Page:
ALTON DARREN BARNETT AND KAREN BARNETT, HUSBAND AND WIFE, NEXT FRIEND AND NATURAL PARENTS OF MORGAN TAYLOR BARNETT, AND MORGAN TAYLOR BARNETT, INDIVIDUALLY APPELLANTS
DAMON ERIC CLEGHORN, PURCELL TIRE & RUBBER COMPANY, PURCELL TIRE AND SERVICE CENTER, PURCELL TIRE COMPANY OF ARKANSAS APPELLEES
FROM THE GRANT COUNTY CIRCUIT COURT [NO. 27CV-14-73]
HONORABLE CHRIS E WILLIAMS, JUDGE
R. Cortinez II and Robert S. Tschiemer, for appellant.
Wright, Lindsey & Jennings LLP, by: Baxter D. Drennon and
Michael A. Thompson, for appellees.
MARK KLAPPENBACH, JUDGE.
appeal from the Grant County Circuit Court's order
granting summary judgment to appellees on appellants'
negligence suit. Appellants contend that material questions
of fact remain on the issue of whether the alleged negligence
of appellees was a proximate cause of the automobile
accident. We reverse and remand.
Morgan Taylor Barnett and her parents, Alton Darren Barnett
and Karen Barnett, filed suit against Damon Eric Cleghorn and
his employer, Purcell Tire & Rubber Cite as 2017 Ark.App.
641 Company, for damages arising out of an automobile
accident. On August 17, 2011, Morgan Barnett was
driving a Chevrolet Cruze east on Highway 270 and had stopped
to wait on westbound traffic to pass in order to make a left
turn onto Keg Mill Road. A Dodge Ram pickup truck driven by
Cleghorn and owned by Purcell was traveling behind Barnett
east on Highway 270 with large truck tires in the bed of the
truck. Dustin Golden was driving a Chevrolet Silverado behind
Cleghorn in the same direction. It is undisputed that
Cleghorn maneuvered around Barnett on the right shoulder and
did not collide with her vehicle. Golden, however, collided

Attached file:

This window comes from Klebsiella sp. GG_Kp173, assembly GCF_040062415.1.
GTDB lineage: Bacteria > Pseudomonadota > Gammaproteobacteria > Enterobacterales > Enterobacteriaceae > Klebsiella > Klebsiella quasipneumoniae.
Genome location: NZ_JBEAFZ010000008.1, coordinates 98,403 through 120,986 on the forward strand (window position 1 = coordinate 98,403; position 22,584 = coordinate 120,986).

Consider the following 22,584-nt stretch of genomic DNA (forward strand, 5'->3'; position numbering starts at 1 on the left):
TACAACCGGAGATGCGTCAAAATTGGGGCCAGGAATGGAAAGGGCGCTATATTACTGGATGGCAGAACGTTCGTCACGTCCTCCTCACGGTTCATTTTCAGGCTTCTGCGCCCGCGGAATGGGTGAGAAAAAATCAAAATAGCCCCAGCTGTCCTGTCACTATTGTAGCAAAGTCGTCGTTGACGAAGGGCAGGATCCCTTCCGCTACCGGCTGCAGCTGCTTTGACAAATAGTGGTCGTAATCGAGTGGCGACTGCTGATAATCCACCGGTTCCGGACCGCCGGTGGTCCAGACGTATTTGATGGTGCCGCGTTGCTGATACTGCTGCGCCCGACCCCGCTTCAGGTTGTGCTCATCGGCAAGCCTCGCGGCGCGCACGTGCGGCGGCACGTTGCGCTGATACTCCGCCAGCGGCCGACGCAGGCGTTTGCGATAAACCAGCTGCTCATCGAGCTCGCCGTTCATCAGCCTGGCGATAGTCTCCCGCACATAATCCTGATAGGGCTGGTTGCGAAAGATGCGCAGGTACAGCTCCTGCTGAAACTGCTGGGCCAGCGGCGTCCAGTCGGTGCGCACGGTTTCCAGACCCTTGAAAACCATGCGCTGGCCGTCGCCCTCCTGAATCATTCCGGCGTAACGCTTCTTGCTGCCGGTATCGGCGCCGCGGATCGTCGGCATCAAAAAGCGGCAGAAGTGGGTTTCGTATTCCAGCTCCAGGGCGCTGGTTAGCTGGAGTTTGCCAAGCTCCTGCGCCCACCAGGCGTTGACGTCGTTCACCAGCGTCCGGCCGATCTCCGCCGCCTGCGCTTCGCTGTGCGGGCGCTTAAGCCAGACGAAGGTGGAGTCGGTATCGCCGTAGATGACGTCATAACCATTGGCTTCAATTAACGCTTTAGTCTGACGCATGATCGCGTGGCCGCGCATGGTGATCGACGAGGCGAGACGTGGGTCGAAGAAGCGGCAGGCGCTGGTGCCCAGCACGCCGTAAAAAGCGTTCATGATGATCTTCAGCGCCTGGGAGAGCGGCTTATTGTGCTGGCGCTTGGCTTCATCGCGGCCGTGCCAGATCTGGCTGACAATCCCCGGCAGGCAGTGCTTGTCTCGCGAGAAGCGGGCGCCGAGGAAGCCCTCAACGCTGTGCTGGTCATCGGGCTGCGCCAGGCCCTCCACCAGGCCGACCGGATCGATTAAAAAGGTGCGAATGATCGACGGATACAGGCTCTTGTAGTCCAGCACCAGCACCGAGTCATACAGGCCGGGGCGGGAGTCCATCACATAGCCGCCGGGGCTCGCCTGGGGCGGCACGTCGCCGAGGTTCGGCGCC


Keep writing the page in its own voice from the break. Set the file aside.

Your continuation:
with the rear bumper of Barnett's car and also with the
rear of Cleghorn's truck. Barnett's car was then
pushed into oncoming traffic and was struck by another
vehicle. Golden's truck struck a second vehicle traveling
alleged in their complaint that Cleghorn was traveling at a
high rate of speed and that he negligently failed to keep a
proper lookout and notice that Barnett had slowed to make a
turn. They claimed that his illegal attempt to pass Barnett
on the right shoulder caused the chain reaction of
collisions. Appellants claimed that Cleghorn's and
Purcell's negligence was the proximate cause of their
injuries and damages and that Purcell was liable under the
doctrine of respondeat superior.
filed a motion and an amended motion for summary judgment
alleging that Cite as 2017 Ark.App. 641 Cleghorn's
actions were not the proximate cause of appellants'
damages. Appellees contended that Cleghorn did not strike
Barnett's vehicle and that an accident reconstructionist
had determined that Golden had sufficient notice to react to
Cleghorn's slowing and passing Barnett. The affidavit of
R. Torrey Roberts, the professional engineer retained by
appellees to perform an accident-reconstruction analysis,
stated that Golden was still traveling approximately 57 mph
when he hit Barnett's vehicle and that Cleghorn was
traveling approximately 20 mph when he was struck by
Golden's vehicle. Roberts concluded that Golden would
have had the opportunity to observe Cleghorn slowing to a
stop and driving around Barnett for a minimum of 5.5 seconds
before impacting Barnett and that this was sufficient time
for an attentive driver to react and avoid the accident.
Roberts's conclusions were based in part on
Cleghorn's deposition testimony that Barnett had stopped
abruptly in front of him; that he was not sure he had room to
stop behind her so he steered to the right; that he came to a
complete stop behind and to the right of Barnett; and that he
then eased around her.
amended motion included a supplemental report from Roberts
prepared after appellees' attorney had provided Roberts
with evidence that Cleghorn may not have come to a stop
before driving around Barnett. This evidence included a
Purcell accident report in which Cleghorn wrote that he was
not able to completely stop, so he slowed to Cite as 2017
Ark.App. 641 approximately 20 mph and moved to the
shoulder. Based on this information, Roberts opined
that, instead of 5.5 seconds, Golden would have had the